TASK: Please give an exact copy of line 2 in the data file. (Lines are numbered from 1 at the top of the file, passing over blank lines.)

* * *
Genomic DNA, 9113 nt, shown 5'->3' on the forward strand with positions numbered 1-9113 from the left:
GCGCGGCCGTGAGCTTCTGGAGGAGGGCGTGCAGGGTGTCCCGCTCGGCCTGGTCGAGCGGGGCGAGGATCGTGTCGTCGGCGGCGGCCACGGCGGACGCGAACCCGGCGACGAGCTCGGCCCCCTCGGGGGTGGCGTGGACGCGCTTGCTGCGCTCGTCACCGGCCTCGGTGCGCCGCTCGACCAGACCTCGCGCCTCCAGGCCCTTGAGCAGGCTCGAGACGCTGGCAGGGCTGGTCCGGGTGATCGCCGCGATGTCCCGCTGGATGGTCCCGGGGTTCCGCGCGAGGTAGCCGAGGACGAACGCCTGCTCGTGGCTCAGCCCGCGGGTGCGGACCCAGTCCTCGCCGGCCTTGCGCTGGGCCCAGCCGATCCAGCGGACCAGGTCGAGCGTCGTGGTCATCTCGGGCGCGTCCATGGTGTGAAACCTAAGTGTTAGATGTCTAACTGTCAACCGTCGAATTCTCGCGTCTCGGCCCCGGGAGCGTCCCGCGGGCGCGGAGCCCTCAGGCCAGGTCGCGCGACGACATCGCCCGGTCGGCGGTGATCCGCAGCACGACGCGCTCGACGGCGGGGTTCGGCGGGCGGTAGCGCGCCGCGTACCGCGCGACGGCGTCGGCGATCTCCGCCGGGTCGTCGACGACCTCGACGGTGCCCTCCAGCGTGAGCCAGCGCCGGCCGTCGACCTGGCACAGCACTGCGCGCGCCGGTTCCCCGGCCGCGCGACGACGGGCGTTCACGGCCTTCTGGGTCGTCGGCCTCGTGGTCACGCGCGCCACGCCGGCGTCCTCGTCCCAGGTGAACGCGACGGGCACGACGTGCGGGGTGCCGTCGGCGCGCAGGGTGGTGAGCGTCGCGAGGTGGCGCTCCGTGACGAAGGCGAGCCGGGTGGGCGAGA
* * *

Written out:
GCGCGGCCGTGAGCTTCTGGAGGAGGGCGTGCAGGGTGTCCCGCTCGGCCTGGTCGAGCGGGGCGAGGATCGTGTCGTCGGCGGCGGCCACGGCGGACGCGAACCCGGCGACGAGCTCGGCCCCCTCGGGGGTGGCGTGGACGCGCTTGCTGCGCTCGTCACCGGCCTCGGTGCGCCGCTCGACCAGACCTCGCGCCTCCAGGCCCTTGAGCAGGCTCGAGACGCTGGCAGGGCTGGTCCGGGTGATCGCCGCGATGTCCCGCTGGATGGTCCCGGGGTTCCGCGCGAGGTAGCCGAGGACGAACGCCTGCTCGTGGCTCAGCCCGCGGGTGCGGACCCAGTCCTCGCCGGCCTTGCGCTGGGCCCAGCCGATCCAGCGGACCAGGTCGAGCGTCGTGGTCATCTCGGGCGCGTCCATGGTGTGAAACCTAAGTGTTAGATGTCTAACTGTCAACCGTCGAATTCTCGCGTCTCGGCCCCGGGAGCGTCCCGCGGGCGCGGAGCCCTCAGGCCAGGTCGCGCGACGACATCGCCCGGTCGGCGGTGATCCGCAGCACGACGCGCTCGACGGCGGGGTTCGGCGGGCGGTAGCGCGCCGCGTACCGCGCGACGGCGTCGGCGATCTCCGCCGGGTCGTCGACGACCTCGACGGTGCCCTCCAGCGTGAGCCAGCGCCGGCCGTCGACCTGGCACAGCACTGCGCGCGCCGGTTCCCCGGCCGCGCGACGACGGGCGTTCACGGCCTTCTGGGTCGTCGGCCTCGTGGTCACGCGCGCCACGCCGGCGTCCTCGTCCCAGGTGAACGCGACGGGCACGACGTGCGGGGTGCCGTCGGCGCGCAGGGTGGTGAGCGTCGCGAGGTGGCGCTCCGTGACGAAGGCGAGCCGGGTGGGCGAGA